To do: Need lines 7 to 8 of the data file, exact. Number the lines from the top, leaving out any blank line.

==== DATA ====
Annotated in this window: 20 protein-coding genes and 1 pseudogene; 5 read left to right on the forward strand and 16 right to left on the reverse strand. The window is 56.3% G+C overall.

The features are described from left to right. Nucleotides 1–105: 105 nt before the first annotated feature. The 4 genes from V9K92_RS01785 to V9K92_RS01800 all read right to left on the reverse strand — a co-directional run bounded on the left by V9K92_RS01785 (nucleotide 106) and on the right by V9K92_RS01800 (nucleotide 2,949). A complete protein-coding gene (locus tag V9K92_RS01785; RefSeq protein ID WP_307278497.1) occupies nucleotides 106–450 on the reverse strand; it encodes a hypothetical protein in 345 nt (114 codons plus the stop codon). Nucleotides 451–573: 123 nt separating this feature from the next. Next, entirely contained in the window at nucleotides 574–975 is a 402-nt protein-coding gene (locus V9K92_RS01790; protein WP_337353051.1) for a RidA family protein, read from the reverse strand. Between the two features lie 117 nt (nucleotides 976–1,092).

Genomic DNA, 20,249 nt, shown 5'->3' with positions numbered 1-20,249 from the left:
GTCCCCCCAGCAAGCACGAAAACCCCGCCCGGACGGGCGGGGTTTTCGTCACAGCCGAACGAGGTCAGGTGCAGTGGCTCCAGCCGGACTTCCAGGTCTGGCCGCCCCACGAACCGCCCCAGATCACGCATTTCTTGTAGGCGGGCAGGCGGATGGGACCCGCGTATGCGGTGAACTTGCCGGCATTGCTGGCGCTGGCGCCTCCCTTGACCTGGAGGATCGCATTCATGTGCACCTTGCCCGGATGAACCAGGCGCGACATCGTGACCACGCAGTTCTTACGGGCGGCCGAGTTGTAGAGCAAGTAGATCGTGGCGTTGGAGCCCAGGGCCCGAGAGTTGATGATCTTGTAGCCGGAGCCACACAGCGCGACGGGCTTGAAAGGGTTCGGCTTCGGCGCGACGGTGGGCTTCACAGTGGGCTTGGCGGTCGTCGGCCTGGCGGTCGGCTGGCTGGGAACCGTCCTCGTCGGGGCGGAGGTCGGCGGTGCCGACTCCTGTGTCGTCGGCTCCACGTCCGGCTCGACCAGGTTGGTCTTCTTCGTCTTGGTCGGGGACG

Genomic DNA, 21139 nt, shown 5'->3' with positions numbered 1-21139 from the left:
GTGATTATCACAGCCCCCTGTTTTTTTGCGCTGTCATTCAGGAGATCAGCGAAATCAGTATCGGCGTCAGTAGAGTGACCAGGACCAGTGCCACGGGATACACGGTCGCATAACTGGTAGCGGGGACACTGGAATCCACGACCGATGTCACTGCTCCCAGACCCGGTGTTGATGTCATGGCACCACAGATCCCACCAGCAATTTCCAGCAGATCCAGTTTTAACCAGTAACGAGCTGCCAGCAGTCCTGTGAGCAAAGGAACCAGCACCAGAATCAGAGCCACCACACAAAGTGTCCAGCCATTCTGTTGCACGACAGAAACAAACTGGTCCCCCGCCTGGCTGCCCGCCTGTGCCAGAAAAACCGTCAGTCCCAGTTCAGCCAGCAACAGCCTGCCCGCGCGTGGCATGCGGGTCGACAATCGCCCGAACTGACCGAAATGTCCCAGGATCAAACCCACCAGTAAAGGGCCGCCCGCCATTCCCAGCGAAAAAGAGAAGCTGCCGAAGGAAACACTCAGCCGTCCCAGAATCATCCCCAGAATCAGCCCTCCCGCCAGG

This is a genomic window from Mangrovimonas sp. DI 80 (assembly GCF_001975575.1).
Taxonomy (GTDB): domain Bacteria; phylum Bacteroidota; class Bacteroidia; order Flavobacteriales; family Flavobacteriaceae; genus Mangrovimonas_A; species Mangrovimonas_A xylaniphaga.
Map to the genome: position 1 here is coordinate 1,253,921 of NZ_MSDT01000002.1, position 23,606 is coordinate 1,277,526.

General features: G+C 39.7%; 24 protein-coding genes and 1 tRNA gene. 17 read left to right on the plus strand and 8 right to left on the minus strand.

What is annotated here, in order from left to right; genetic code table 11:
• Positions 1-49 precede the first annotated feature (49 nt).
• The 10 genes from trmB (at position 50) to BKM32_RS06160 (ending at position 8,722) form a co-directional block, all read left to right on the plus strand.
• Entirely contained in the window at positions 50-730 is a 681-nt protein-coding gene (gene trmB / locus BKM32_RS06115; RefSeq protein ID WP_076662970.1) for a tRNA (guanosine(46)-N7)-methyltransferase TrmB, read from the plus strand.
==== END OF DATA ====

This is a genomic window from Mangrovimonas sp. DI 80 (assembly GCF_001975575.1).
Taxonomy (GTDB): domain Bacteria; phylum Bacteroidota; class Bacteroidia; order Flavobacteriales; family Flavobacteriaceae; genus Mangrovimonas_A; species Mangrovimonas_A xylaniphaga.